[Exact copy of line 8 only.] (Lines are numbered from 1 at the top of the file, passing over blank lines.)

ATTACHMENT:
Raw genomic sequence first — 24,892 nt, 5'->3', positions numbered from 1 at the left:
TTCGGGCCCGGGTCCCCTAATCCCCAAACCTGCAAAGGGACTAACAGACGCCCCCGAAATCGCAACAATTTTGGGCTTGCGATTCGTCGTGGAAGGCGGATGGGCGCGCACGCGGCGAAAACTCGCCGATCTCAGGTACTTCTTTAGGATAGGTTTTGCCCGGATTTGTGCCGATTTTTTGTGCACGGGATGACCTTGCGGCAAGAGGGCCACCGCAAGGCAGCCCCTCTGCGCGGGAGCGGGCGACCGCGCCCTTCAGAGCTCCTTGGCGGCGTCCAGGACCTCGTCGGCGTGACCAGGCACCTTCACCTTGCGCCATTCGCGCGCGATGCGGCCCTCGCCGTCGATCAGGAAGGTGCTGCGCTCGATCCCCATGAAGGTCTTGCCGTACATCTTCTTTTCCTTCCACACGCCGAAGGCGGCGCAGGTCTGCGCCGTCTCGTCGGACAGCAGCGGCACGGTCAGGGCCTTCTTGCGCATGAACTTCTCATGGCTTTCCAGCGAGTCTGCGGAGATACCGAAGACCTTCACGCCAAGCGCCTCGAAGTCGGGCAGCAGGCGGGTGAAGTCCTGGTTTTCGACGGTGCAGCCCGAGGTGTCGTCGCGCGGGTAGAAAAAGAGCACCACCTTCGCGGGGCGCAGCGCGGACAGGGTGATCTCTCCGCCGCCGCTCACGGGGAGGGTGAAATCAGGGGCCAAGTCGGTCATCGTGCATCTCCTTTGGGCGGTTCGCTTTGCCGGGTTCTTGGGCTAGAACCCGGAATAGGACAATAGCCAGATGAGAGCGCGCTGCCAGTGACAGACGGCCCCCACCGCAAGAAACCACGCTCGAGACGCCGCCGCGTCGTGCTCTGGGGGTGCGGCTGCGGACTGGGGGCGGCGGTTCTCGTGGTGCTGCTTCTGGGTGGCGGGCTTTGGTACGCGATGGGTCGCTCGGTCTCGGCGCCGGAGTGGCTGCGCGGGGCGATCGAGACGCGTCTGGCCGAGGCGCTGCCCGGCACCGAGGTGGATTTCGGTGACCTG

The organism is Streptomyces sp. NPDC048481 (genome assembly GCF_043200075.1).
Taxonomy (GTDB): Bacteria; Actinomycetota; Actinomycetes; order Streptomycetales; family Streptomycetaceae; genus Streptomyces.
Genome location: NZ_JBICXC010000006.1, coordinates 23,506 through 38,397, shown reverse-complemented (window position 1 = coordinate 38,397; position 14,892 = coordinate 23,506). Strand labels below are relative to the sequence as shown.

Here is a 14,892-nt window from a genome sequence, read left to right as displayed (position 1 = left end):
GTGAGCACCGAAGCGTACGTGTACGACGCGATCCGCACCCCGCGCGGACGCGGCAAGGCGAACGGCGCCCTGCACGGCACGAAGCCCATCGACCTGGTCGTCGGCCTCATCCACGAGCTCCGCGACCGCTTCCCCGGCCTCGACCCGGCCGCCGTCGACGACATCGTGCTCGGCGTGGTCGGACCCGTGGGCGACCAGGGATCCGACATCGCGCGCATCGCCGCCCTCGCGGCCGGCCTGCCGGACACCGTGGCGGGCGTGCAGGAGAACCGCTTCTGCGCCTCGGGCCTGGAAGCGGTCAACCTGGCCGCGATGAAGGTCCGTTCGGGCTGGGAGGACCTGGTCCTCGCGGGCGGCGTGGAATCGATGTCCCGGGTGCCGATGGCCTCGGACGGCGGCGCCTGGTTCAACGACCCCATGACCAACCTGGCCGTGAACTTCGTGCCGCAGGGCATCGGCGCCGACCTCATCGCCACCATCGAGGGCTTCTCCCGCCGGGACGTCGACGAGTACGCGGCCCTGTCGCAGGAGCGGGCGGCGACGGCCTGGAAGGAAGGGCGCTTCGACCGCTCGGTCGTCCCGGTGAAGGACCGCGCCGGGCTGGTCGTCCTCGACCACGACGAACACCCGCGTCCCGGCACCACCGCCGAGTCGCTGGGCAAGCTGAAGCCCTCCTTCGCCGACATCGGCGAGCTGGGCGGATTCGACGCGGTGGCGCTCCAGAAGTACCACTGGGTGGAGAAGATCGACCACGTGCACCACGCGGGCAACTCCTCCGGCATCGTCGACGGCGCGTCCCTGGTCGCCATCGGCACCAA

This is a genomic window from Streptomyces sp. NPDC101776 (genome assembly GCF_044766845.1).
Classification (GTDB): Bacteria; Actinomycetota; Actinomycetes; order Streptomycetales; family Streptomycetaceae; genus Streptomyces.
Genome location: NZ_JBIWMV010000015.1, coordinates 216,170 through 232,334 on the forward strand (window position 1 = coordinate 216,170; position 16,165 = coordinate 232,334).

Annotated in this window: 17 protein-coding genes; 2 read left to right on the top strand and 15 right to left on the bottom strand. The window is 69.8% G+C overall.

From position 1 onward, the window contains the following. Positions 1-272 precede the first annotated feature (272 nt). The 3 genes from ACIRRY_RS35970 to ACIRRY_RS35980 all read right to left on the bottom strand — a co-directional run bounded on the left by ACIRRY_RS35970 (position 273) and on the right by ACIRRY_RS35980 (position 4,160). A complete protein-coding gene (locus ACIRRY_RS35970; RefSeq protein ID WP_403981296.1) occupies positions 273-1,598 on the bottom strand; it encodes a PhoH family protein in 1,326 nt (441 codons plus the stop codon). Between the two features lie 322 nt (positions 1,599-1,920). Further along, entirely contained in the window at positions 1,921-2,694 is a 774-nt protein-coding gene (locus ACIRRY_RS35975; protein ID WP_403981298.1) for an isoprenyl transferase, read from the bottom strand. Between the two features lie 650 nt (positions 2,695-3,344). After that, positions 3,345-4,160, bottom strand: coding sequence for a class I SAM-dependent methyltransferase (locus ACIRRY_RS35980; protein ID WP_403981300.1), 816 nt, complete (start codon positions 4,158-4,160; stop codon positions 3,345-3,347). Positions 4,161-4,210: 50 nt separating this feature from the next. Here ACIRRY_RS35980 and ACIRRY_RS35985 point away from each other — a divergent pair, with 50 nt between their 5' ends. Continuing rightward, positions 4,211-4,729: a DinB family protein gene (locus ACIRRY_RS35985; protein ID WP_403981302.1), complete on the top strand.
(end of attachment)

This is a genomic window from Streptomyces sp. NPDC101776 (genome assembly GCF_044766845.1).